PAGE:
“There’s a supposition by our friends on the progressive left that it hardly matters what you do, as long as it’s big," said Will Marshall, president of the Progressive Policy Institute, a centrist Washington think tank. Instead, Democrats are ideologically diverse enough that “people who run in competitive races simply can’t embrace the same kind of ideas that people who run in safe, blue Democratic districts,” Marshall said.
Joseph Geevarghese, executive director of the progressive activist group Our Revolution, countered that "It would be incredibly problematic for the president to say, ‘Look we won both chambers of Congress. We won the White House. We couldn’t deliver better health care, we couldn’t deliver transformational change on the climate.'”
“It is not going to be explainable to the American people," Geevarghese said, "and I think there’ll be consequences as a result.”
Democrats have been here before. The progressive versus moderate divide dominated the early stages of the party's 2020 presidential primary with Biden and Vermont Sen. Bernie Sanders serving as the most prominent representatives of each end of the spectrum.
Sanders, an independent who caucuses with the Democrats, scored early victories. But the party ultimately coalesced around Biden, in part because of an urgent desire to unify behind a candidate who could have the broadest appeal and defeat then-President Donald Trump.
Biden has since largely kept the party unified by adopting many top progressive priorities, such as spearheading a $1.9 trillion coronavirus relief bill that passed in March and supporting a now-stalled proposal to raise the national minimum wage to $15 per hour. He has resisted, however, some of the biggest progressive goals, including the universal health care proposal known as Medicare for All.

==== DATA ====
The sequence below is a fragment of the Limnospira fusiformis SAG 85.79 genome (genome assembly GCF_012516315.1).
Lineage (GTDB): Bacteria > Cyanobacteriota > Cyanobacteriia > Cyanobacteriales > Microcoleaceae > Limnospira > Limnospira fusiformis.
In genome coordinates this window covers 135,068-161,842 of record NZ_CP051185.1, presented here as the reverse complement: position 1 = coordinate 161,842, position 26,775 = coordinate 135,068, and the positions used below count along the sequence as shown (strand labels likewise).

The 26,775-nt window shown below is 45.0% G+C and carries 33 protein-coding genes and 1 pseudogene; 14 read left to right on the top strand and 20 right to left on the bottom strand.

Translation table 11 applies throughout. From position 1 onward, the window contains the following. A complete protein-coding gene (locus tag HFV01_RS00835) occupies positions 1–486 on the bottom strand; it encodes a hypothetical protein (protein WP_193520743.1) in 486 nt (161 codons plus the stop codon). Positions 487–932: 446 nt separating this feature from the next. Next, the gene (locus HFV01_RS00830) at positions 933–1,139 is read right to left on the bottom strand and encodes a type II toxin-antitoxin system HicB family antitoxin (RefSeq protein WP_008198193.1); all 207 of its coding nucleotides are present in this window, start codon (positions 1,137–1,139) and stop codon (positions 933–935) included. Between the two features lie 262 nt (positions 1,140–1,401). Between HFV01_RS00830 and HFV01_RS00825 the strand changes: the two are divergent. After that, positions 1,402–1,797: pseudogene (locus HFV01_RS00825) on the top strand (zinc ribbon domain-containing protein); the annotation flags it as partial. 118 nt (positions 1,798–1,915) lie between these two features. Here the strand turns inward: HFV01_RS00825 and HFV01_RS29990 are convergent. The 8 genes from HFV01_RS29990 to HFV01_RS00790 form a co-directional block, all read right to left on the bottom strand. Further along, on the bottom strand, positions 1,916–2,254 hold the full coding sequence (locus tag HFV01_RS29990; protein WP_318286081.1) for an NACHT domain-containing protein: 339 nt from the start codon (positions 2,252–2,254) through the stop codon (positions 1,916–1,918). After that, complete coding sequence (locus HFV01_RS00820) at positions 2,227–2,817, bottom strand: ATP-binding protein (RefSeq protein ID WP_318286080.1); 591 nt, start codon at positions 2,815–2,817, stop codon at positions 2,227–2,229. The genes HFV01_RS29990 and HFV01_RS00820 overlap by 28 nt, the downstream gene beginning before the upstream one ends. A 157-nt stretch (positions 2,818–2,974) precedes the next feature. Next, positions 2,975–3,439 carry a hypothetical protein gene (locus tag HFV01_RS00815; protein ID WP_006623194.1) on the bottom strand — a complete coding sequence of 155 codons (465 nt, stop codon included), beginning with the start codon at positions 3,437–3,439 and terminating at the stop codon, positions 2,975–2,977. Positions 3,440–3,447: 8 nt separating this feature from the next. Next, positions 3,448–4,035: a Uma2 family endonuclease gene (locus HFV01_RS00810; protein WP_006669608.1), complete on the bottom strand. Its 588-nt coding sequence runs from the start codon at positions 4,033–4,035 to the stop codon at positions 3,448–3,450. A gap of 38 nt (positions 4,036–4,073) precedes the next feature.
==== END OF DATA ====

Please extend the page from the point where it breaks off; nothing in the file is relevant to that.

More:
But it's unclear whether that equilibrium can be maintained.
Already, Our Revolution and other progressive activists have staged protests outside the offices of moderates including Manchin. They've begun referring to themselves as the “tea party of the left” combatting “obstructionist corporate Democrats.”
Manchin is so far unmoved. "I’ve been very clear and very open" about the need to reduce the budget bill's price tag, he said.
In the House, meanwhile, Democratic Florida Rep. Stephanie Murphy, head of the moderate Blue Dog Coalition, opposed parts of the spending package in committee, arguing that her party’s effort to muscle it through was too rushed.
Progressives, though, have responded by playing their own legislative hardball. Democratic Rep. Pramila Jayapal of Washington, co-chairwoman of House Progressive Caucus, said the group remains unified behind a vow not to support a separate bill that many moderate Democrats are more excited about — a $1 trillion, bipartisan public works measure — until the spending bill advances.
“Joe Manchin has power, of course. We need his vote. But so do, really, every single one of us, because in the House, (Democrats) have a margin of three votes,” Jayapal said on a conference call with progressive activists. “Everyone’s a Joe Manchin here."
Sanders, who spearheaded the proposal as head of the Senate Budget Committee after some progressives pushed for spending plans worth as much as $6 trillion, says the current price tag is compromise enough and has vowed not to accept further cuts. He says tax increases on the rich can resonate with working class voters from both parties.
Marshall said many voters in battleground House districts do indeed applaud higher levies for the wealthy as “tax fairness,” but that support wanes if additional spending focuses more on social programs than economic stimulus.
“It has to be tied to a plan to create good jobs, spur innovation and growth,” said Marshall, who added that many in swing districts have also expressed concerns about running up federal debts and contributing to rising inflation.
Still, he said, it would be even more costly for Democrats if the squabbles over the budget proposal's final price tag drag on.
“I think Democrats will find a way to compose their differences simply because they can’t afford to have this president fail," Marshall said. "The margins are just too narrow.”